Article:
Getting My Dux In A Row


In 30+ years of playing auction-style Fantasy Baseball, winning over 30 championships can make you feel like an “expert”. The real test, however, is when you compete in a league full of experts. That has been a yearly challenge for The Old Duck and it presented itself once again as the 15 owners in the Xperts Fantasy League (XFL) gathered in Phoenix last week for their 18th annual draft.


As a quick refresher, the XFL is the only experts keeper league within the fantasy industry and many of the owner’s names are familiar to those who have viewed the landscape of fantasy sports over the years. These brilliant guys produce websites, magazines, newsletters and blogs that help guide you in becoming a better player in your league. The league is a 5 X 5 format (with on-base percentage replacing batting average), a 23-player live auction draft in October with a $260 budget and a supplemental snake draft in late March to round out the 40-man rosters (23 players are active each week during the season). Donald’s Dux (my squad) has captured four championships and holds the top overall performance record encompassing all 17 seasons of the league.


After finishing 1st, 1st, 2nd & 2nd from 2011-14, the Dux  struggled with 7th place finishes in 2015-16 and then a more respectable 5th place in ’17. The 2018 season, however, was a disaster and the Dux finished 11th. The 2019 season didn’t look too promising as the projections had the squad in the middle of the pack but the boys overachieved and finished a strong 3rd while actually contending for the top spot during the Summer. Solid seasons from long-time team members such as Jose Abreu, Yasiel Puig & Yoan Moncada helped the cause as well as the spectacular rookie campaign of Pete Alonso, a great sophomore performance by Gleyber Torres and a healthy year for Stephen Strasburg.


So, as we approached the October Draft for the 2020 season, it appeared that the Dux had a much better starting point than last year.


Here’s the keeper list that was frozen on October 4th –


C – Willson Contreras $13

C – Tom Murphy $6

1B – Jose Abreu $19

3B – Yoan Moncada $10

1/3 – Pete Alonso $4

2B – Eduardo Escobar $15

SS – Gleyber Torres $7

2/S –

OF – Yasiel Puig $19

OF – Niko Goodrum $6

OF –

OF –

OF –

U –

P – Patrick Corbin $13

P – Brandon Woodruff $11

P – Sandy Alcantara $6

P – Alex Colome $6

P –

P –

P –

P –

P –

P –

P –

Farm – Royce Lewis

Farm – Christian Pache


Here’s a quick review of the salary structure…


> October Draft – Player salaries are determined by the winning bid at the table and increase $5 each season. So, unless a team finds a break-out player in the end-game, there’s a reasonable chance that expensive veterans will only be on your team for one season.


> March Supplemental Draft – A 17-round snake draft gets all the squads up to a 40-man roster from which you determine 23 active players each week. All players chosen in this phase have a $1 salary. For current major-leaguers, the increase each season is $5 so the annual keeper lists have a smattering of $6 players that were great choices the previous year. Examples this time around include Sonny Gray, Kolten Wong, Domingo German, Marcus Semien, Jorge Soler & Adam Frazier . Minor-leaguers taken in this phase also have a $1 starting salary, but once they get to “the show”, their salary only goes up $3 per year. This is what might be described as the “dynasty” component in this particular league. An example would be Jose Abreu, who was taken as a free agent by my team in March of 2014 and now enters his 7th season on the roster at a salary of $19.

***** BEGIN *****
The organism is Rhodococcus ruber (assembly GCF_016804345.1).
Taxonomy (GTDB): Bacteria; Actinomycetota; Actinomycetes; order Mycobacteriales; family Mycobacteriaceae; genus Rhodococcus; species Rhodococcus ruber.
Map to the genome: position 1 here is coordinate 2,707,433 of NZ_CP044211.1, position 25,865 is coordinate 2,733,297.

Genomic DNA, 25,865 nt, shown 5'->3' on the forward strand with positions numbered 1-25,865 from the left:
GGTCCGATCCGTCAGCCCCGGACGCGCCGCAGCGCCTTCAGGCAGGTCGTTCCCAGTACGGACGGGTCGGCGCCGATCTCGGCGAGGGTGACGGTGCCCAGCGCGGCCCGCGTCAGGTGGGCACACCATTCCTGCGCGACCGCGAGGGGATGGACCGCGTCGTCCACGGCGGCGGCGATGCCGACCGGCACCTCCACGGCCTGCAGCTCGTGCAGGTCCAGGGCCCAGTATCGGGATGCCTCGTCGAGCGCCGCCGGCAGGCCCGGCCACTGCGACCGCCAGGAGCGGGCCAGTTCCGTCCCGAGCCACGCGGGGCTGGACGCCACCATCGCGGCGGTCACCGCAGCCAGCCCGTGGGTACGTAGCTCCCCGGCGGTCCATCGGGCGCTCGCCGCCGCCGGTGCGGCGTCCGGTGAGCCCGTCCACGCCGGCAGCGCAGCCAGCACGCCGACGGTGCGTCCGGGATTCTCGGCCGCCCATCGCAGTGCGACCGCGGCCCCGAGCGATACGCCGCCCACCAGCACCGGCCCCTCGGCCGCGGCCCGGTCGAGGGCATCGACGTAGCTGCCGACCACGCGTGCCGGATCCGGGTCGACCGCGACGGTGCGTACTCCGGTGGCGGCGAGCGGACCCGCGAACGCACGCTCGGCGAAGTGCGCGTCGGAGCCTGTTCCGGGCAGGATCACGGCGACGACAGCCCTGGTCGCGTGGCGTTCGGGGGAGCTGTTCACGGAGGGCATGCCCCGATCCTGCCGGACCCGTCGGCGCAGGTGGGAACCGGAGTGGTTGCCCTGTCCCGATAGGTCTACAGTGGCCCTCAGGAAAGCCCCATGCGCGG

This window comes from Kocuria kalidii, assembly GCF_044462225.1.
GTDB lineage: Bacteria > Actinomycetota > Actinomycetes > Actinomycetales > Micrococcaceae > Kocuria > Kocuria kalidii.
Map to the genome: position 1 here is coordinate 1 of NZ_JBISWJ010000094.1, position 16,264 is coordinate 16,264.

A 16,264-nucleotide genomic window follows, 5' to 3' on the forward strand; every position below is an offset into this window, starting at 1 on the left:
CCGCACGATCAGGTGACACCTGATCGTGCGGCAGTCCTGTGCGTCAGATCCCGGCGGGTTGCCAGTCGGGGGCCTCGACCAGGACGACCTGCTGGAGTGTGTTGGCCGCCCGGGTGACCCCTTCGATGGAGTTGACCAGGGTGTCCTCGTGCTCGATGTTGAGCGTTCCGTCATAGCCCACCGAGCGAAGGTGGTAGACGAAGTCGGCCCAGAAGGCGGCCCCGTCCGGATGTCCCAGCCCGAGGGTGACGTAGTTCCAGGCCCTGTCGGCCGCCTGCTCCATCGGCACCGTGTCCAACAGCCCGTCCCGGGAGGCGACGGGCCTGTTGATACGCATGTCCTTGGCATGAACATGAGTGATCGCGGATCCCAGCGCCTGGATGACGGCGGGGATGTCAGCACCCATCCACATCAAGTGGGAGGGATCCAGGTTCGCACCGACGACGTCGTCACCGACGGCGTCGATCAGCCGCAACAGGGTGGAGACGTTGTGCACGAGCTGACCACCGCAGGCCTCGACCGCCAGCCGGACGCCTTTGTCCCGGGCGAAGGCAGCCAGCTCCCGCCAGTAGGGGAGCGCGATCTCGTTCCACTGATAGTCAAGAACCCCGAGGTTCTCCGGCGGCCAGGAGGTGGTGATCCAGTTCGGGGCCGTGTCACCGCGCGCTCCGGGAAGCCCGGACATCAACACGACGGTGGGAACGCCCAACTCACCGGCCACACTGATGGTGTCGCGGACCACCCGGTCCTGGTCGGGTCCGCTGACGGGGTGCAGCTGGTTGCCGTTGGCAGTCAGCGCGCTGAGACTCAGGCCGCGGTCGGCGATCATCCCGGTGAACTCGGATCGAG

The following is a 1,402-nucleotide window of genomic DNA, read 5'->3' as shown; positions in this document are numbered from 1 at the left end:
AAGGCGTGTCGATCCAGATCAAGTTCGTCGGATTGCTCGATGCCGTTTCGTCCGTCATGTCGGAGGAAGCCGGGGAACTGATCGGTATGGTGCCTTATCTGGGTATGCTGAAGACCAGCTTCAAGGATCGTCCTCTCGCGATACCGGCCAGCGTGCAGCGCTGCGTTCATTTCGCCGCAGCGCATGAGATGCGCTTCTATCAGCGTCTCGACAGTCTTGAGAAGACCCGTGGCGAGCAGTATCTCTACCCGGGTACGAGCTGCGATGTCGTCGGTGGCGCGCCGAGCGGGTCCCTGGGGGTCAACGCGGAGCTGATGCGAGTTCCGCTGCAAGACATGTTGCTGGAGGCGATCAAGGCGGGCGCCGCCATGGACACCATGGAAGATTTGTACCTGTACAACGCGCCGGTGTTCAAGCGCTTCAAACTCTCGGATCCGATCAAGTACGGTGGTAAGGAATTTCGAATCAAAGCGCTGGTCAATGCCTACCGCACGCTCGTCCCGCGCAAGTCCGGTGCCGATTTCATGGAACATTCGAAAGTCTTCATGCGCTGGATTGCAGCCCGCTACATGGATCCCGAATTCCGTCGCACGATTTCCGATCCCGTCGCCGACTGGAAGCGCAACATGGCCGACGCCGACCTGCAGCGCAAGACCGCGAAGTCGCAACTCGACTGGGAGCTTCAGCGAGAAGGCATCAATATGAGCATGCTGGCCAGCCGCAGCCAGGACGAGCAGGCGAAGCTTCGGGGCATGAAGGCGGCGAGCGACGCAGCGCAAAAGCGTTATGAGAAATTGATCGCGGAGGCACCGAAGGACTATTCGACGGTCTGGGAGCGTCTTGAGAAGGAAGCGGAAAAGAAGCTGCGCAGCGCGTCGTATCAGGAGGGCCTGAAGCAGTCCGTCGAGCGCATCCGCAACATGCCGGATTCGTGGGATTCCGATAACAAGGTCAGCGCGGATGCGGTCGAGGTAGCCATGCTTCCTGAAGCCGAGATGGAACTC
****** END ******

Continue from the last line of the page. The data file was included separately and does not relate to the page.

> In-Season Monthly Free Agent Selections – Teams can choose free agents once a month and drop someone on their roster in a corresponding move. The salary is $5 with a $5 increase in subsequent seasons, so you’ll see a few of these players scattered on keeper rosters at $10 each year. Current examples include Taylor Rogers, Christian Walker, Lucas Giolito, Jake Odorizzi & Bryan Reynolds.


The nine hitters on the keeper list had a salary total of $102, while the four pitchers equaled $36 leaving $122 to buy 10 players at the draft table. The basic allocation would be $67 for the five hitters and $55 for the five pitchers. So, the draft strategy was as follows…


> Spend $15+ to fill the 2/S spot and prioritize speed…someone like Andrus, Segura or Newman.


> Allocate $45-$50 for three OF’s who are solid everyday players…or overpay for the first two (Conforto, Castellanos, Schwarber, et al) and find an overlooked player for the 3rd spot (Hicks, Margot, etc.)


> Look for one of those end-gamers in the Utility spot that could be productive…Winker, Cooper, Hays & Grichuk come to mind.


> Three starting pitchers for about $40…Strasburg ($35 salary) wasn’t kept because the money needed to be spread around. Hurlers like Wheeler, Bumgarner, Ray & Musgrove are on the radar.


> Spend $12-$15 on a 2nd Closer…the priority is just finding someone who will have the job in March. Iglesias, Osuna & Neris all fill the bill